Nala Sinephro makes old-school cosmic jazz that hearkens back to the heyday of Pharaoh Sanders and Alice Coltrane. To call it “cosmic” is just not waxing poetic—her music is rich in overdubs and looping ambience, sounds that hum and glide over each other like they’re drifting in and out of orbit. Sure, much of the magic lies in the multilayered tracking here, but Nala has a special gift for layering her music in a way that’s never too showy or technical. It’s playful, spontaneous, and effortlessly free-floating.
Yet, for all its cosmic qualities, Nala Sinephro’s debut album is not an outward-looking record. This LP treads a thin line between spacious and intimate, hovering at the edge of space but never fully taking off. It doesn’t reach for the stars because it doesn’t aim for them—and that’s its strength. Space 1.8 is a minimal record, an understated electroacoustic gem that is perfect for late-night listening.
Many of the best moments here are the gentlest ones. “Space 4” opens with a lovely slice of rainy-day piano that gets so quiet it almost disappears. Then the drums enter, muted at first, and the whole track starts to build around a sax lead that arpeggiates in slow-motion, the keys ascending and descending over and over until the song ends.
“Space 5” may be the tenderest moment of all. It’s an ASMR-tinged little piece, its flickering rhythms overlaid with Nala’s pedal harp and a two-note bass that mimics that sound of a heartbeat. For a hot second, a voice comes in, a high-pitched little “woooaaah”, the only time there are any vocals on the record. For the most part, Space 1.8 is an album that doesn’t need singing—the music speaks for itself. Nala understands how to conjure emotion from the barest of ingredients and the slowest of rhythms. It’s a gift that not everyone has.
But Space 1.8 is not all warmth and atmosphere. Nala knows when to up the tempo. “Space 3” is a one-minute workout of modular noodlings, a flurry of submerged synths ricocheting over jazz drums and filter sweeps. “Space 6” gets into free jazz territory, pairing irregular sax trills with shaky, tottering hi-hats. The drums are particularly impressive here, often functioning as the album’s secret ingredient. They are performed by Eddie Hick, of Sons of Kemet fame. Hick’s rhythms rarely ever take center stage, but they provide a nice contrast to the album’s meditative atmospheres.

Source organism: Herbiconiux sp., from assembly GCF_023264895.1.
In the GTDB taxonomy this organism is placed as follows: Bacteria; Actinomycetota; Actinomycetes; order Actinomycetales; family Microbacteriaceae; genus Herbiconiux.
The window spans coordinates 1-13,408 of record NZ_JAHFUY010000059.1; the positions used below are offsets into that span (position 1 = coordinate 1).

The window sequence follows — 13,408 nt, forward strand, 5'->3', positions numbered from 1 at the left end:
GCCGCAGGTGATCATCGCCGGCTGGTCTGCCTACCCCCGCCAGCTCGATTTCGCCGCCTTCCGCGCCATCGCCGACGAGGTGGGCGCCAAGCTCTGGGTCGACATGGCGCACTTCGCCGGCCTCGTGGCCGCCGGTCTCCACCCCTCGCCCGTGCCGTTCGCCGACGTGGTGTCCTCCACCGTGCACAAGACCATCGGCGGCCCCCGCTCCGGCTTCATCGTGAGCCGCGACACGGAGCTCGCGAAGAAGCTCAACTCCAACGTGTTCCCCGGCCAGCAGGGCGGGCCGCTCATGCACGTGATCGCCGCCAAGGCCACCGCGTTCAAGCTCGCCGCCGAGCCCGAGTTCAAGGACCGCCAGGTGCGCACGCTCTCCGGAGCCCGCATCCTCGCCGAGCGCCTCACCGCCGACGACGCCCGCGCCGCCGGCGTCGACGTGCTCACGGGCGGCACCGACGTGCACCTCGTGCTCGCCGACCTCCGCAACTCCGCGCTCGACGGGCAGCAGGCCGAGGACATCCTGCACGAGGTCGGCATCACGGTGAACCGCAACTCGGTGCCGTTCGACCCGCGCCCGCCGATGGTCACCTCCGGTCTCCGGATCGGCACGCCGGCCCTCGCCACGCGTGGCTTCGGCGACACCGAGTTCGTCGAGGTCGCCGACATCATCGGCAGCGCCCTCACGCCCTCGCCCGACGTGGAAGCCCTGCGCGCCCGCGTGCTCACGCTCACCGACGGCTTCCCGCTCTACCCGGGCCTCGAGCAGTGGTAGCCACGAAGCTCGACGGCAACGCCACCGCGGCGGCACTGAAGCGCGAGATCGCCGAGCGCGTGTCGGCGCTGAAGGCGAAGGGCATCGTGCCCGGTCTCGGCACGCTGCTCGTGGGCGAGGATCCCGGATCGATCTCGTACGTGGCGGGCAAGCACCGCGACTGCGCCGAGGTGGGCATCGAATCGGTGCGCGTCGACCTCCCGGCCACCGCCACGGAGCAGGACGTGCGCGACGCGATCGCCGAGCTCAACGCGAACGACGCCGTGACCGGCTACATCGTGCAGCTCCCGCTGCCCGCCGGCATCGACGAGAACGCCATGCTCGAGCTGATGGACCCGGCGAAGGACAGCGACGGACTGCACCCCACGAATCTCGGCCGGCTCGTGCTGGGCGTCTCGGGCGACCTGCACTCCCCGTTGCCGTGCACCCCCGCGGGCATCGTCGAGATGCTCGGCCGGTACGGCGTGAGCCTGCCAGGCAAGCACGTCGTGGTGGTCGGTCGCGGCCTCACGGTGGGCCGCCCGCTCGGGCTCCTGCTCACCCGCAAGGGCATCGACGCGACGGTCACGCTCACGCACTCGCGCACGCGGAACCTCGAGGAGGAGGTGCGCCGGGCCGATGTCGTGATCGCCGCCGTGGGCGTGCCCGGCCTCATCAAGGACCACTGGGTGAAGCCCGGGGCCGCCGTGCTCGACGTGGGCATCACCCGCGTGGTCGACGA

Space 1.8 features a whole host of collaborators, including Lyle Barton, James Mollison, Nubya Garcia, Shirley Tetteh, and Jake Long. But the star of the show is Nala, who recorded the whole thing at 22 (yes, just 22) and whose ability to fuse modular sounds with live instruments exceeds that of most experienced composers. The perfect example is the closer, “Space 8”, a 17-minute epic of harp, horns, and layered electronics. What makes the track really stand out is the way that Nala’s synthesizers echo the song’s jazz instruments—each synth note is a digitally-processed echo of the main sax lead, making the two sounds almost indistinguishable. If you’re not listening carefully, you might not even catch where the sax ends and the synth begins.
It’s this blurring of electro and acoustic that makes Space 1.8 such a special debut. Nala Sinephro certainly pays homage to the golden age of spiritual jazz, but her sonic range is unparalleled, and her vision is startlingly unique. Her first full-length album is one for the pantheon of cosmic jazz classics.